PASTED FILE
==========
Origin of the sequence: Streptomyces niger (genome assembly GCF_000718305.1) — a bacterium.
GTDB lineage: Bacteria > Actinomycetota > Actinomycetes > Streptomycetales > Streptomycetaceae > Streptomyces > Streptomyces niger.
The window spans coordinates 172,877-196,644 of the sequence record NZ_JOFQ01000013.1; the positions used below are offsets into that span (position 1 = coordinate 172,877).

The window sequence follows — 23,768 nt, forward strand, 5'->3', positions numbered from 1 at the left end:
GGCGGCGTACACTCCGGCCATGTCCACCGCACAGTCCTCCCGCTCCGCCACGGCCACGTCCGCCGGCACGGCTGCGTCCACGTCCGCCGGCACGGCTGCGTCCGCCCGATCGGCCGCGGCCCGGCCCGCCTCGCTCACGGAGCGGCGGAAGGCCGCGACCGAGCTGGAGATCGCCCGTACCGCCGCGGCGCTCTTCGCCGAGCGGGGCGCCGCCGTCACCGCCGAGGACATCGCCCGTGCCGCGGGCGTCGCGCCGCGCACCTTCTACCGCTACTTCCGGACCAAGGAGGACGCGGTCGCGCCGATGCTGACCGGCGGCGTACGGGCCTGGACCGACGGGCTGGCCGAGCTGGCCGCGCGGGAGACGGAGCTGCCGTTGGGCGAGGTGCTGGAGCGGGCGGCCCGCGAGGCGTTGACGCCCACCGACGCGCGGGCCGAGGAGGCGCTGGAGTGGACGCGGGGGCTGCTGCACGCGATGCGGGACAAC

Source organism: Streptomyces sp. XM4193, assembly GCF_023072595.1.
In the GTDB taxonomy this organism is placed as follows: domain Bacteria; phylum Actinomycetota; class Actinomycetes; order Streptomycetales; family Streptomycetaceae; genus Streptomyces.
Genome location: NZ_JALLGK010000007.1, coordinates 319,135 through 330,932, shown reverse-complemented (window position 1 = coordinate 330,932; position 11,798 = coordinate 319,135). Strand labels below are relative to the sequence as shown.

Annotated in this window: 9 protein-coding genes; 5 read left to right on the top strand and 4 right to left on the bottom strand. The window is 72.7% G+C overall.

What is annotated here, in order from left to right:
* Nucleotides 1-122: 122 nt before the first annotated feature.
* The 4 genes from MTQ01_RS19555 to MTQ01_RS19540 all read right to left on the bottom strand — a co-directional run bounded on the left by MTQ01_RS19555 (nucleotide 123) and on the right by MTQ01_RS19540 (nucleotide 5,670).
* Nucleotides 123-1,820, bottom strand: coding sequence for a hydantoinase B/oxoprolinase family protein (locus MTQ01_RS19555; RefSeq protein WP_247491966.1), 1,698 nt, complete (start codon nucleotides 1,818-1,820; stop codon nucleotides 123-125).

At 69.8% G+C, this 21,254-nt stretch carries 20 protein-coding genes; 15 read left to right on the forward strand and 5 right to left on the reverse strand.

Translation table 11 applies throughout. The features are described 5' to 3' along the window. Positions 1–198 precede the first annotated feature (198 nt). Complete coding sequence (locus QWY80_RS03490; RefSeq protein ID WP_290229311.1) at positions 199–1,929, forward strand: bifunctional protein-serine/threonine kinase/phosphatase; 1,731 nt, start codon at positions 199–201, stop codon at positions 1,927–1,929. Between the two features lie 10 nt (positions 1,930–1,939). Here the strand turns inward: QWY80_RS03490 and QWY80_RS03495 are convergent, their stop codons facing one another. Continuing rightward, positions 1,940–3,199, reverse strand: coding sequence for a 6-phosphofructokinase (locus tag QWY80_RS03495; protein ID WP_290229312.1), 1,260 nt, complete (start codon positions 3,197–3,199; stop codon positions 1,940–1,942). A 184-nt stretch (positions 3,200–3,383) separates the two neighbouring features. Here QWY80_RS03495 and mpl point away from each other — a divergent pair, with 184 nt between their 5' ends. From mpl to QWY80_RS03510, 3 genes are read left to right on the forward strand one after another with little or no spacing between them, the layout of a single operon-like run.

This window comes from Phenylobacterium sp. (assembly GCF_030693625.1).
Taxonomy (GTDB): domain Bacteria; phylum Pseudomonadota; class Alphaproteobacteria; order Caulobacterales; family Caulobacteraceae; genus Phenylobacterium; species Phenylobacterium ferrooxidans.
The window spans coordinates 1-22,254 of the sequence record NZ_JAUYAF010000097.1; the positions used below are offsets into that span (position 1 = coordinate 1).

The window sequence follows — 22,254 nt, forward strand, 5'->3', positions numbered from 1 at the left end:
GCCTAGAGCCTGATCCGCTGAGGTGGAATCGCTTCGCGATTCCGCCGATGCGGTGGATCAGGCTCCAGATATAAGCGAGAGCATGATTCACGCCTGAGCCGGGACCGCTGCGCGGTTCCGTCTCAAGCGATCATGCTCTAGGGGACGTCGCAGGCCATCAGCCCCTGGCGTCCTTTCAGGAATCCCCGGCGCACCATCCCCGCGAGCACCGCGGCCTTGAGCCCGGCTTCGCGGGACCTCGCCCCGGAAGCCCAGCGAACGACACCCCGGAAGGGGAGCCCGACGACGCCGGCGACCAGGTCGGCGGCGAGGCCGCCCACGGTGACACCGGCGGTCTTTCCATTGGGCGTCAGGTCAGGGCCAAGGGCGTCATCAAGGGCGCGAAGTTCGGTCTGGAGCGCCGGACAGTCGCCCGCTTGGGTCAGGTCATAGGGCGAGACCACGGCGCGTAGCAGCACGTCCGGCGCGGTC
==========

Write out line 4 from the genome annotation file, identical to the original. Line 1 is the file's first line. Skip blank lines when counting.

The window sequence follows — 23,768 nt, forward strand, 5'->3', positions numbered from 1 at the left end: